We have more from the Northwest Division:

  • The press conference involving Nuggets president/governor Josh Kroenke has been postponed after he recently tested positive for COVID-19. He is one of several members of the organization to test positive this week, according to the team. The press conference, scheduled for today, has been tentatively moved to Tuesday, according to the Denver Post’s Mike Singer (Twitter links).
  • What are the Jazz seeking to upgrade their roster? A long, rangy wing player who is solid offensively and can defend on the perimeter and switch 1-to-5, Tony Jones of The Athletic writes. However, those players are in high demand throughout the league, which makes the Jazz’s task of finding such a player quite difficult.
  • The Jazz’s draft workout on Thursday included R.J. Cole (UConn), Tyson Etienne (Wichita State), Johnny Juzang (UCLA), Jared Rhoden (Seton Hall), Akoldah Gak (Australia) and Trevion Williams (Purdue), Eric Walden of the Salt Lake Tribune tweets. Williams (No. 50 on ESPN’s Best Available list) is the highest-rated among that group of second-round prospects.

Nuggets’ Connelly To Meet This Weekend With Wolves Owner

Nuggets president Tim Connelly will meet with Timberwolves majority owner Glen Taylor regarding the top executive position within Minnesota’s organization, according to ESPN’s Adrian Wojnarowski.

Connelly has already discussed the position extensively with minority owners Marc Lore and Alex Rodriguez and an in-person meeting with Taylor is next in the process, Wojnarowski adds (Twitter links).

As Chris Hine of the Minneapolis Star Tribune tweets, Lore and Rodriguez have significant influence over the process, but Taylor has to sign off on any deal.

Reports regarding Minnesota’s interest in Connelly surfaced on Wednesday. He has been the head of Denver’s basketball operations since 2013, when he was named vice president of basketball operations and general manager. He was promoted to president in 2017.

Connelly is the first external candidate to be officially linked to the lead basketball job in Minnesota’s front office. Executive vice president of basketball operations Sachin Gupta, who has been serving as the head of the basketball operations department on an interim basis following the dismissal of Gersson Rosas in September, remains a candidate for the position.

Lore and Rodriguez have pushed to have a proven, prominent exec take over the basketball operations, regardless of the cost. The Nuggets have been aware of Minnesota’s interest in Connelly for some time and don’t appear poised to make a major counter-offer, Mike Singer of the Denver Post tweets.

Northwest Notes: Forrest, Jazz Offseason, A-Rod, Wolves

Sarah Todd of The Deseret News wonders what’s next for Jazz guard Trent Forrest. The 23-year-old spent the past two seasons on a two-way deal with Utah after going undrafted out of Florida State, but his contract was converted to a standard deal on the last day of the regular season.

Although that technically made him eligible for the playoffs, Forrest was dealing with a left midfoot sprain, so the conversion was mostly ceremonial. The front office deferred to coach Quin Snyder‘s preference for the 15th roster spot, and Forrest was rewarded after earning the trust of Snyder, sources tell Todd.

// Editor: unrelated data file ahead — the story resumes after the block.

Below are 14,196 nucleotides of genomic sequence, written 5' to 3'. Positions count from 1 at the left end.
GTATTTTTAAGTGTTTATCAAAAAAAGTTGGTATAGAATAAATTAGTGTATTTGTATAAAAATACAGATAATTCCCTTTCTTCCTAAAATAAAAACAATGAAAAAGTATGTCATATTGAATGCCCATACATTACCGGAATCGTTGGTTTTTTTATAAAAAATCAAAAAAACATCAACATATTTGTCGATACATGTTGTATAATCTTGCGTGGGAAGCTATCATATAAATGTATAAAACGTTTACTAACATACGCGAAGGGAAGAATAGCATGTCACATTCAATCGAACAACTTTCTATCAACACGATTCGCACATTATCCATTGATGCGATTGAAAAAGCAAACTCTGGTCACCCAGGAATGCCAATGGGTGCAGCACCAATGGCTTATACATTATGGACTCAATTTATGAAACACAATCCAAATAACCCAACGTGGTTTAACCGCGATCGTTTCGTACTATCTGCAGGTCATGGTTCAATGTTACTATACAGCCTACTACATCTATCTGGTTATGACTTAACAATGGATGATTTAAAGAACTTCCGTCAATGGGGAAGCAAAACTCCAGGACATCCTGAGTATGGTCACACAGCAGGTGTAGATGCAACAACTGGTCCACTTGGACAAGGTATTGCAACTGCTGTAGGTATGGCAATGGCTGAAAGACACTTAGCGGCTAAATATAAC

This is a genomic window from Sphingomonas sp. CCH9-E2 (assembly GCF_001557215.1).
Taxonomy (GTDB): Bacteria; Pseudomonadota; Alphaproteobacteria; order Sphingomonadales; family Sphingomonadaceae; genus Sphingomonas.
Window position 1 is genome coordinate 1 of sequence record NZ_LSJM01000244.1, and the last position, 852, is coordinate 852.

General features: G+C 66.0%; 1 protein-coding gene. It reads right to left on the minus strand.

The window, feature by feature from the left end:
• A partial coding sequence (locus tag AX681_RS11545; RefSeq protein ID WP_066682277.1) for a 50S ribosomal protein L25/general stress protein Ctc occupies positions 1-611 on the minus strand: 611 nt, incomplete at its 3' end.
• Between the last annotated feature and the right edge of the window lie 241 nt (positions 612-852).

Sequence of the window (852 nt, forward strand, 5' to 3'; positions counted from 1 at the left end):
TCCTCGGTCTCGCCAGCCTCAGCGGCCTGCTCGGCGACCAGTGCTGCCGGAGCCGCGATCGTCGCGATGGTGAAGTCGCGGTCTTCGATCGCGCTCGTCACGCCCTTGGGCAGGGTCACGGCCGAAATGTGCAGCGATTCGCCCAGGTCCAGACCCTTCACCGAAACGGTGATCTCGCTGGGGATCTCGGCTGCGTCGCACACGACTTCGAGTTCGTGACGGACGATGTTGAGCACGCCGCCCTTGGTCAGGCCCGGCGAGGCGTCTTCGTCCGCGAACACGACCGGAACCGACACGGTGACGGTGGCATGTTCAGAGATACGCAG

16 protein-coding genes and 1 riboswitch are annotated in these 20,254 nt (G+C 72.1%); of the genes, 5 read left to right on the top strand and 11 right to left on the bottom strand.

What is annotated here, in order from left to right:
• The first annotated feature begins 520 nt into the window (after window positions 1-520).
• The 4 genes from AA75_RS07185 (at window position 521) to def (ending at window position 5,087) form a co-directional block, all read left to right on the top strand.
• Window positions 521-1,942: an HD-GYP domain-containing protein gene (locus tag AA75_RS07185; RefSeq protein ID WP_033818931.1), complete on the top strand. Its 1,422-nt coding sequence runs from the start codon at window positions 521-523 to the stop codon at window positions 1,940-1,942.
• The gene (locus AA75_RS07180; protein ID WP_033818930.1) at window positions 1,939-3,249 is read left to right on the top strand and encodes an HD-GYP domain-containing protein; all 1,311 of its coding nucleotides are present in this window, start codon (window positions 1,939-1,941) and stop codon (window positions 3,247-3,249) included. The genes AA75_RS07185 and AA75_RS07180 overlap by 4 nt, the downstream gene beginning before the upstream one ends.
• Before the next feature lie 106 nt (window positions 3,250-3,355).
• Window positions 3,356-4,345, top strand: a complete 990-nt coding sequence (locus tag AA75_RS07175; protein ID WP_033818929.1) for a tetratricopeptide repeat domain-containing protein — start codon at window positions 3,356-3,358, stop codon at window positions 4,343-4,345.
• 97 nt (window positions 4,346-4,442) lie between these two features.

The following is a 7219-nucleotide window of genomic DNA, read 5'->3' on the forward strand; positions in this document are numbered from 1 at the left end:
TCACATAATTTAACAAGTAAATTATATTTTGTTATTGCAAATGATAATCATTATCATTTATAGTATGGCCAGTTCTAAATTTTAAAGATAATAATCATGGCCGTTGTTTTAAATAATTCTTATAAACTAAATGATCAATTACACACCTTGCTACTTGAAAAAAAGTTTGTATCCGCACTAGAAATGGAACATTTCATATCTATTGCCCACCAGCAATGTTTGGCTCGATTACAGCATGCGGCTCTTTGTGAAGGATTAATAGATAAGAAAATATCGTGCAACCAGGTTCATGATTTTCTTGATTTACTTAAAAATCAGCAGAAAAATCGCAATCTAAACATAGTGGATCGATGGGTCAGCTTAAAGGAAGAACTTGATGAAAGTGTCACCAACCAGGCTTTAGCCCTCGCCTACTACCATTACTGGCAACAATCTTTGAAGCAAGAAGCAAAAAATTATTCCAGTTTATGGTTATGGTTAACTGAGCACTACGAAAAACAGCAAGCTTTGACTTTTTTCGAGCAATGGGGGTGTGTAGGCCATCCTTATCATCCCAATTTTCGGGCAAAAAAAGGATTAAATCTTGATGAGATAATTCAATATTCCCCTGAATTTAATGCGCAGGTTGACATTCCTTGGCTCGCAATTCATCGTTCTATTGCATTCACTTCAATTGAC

As of last week, Forrest was still experiencing pain while rehabbing the injury and had yet to resume on-court work, but it’s not a long-term concern, Todd writes. Forrest will be a restricted free agent this summer if the team tenders him a qualifying offer worth just over $2MM.

Although he’s considered a strong defender, he knows he needs to work on his shot to have lasting success in the NBA.

This summer is going to be a lot of the same thing,” Forrest said. “I don’t need much pick-and-roll or things like that. A lot of (my work) is just gonna be a lot of left hand finishing and working on my shot.”

Here’s more from the Northwest:

  • In a mailbag column about how the Jazz should approach their offseason, Tony Jones of The Athletic says he believes Utah should keep both Donovan Mitchell and Rudy Gobert and surround them with “bigger, longer, more athletic” players who are significantly better defensively. Juancho Hernangomez and Danuel House — two players who were on the verge of being out of the league — both made a big impact on the club due to their length, athleticism and competitive defense, and Jones thinks the Jazz need several more players in that mold. If he were part of the front office, he says he’d try to trade for a second-round pick in the draft and use the taxpayer mid-level exception (projected to be $6.4MM) to acquire players who meet that criteria. Utah does not own a pick at the moment.
  • After recent rumors that Timberwolves minority owner Alex Rodriguez might be interested in purchasing the Miami Marlins, his PR representative denied the claim. “Alex Rodriguez is 100 percent focused on owning the Minnesota Timberwolves and Minnesota Lynx. Any report of him having interest in also buying the Miami Marlins or any other MLB team is entirely false,” said Ron Berkowitz of Berk Communications (via Twitter). A-Rod and co-owner Marc Lore are set to become majority shareholders of the Wolves in 2023/24.
  • Darren Wolfson of 5 Eyewitness News reports that the Timberwolves worked out several draft prospects on Thursday and Friday, including UCLA’s Johnny Juzang, Maryland’s Fatts Russell, Alabama’s Keon Ellis, North Carolina’s Kerwin Walton, and Richmond’s Jacob Gilyard (all Twitter links here).

Wolves Notes: Cauley-Stein, Edwards, Beverley, Ownership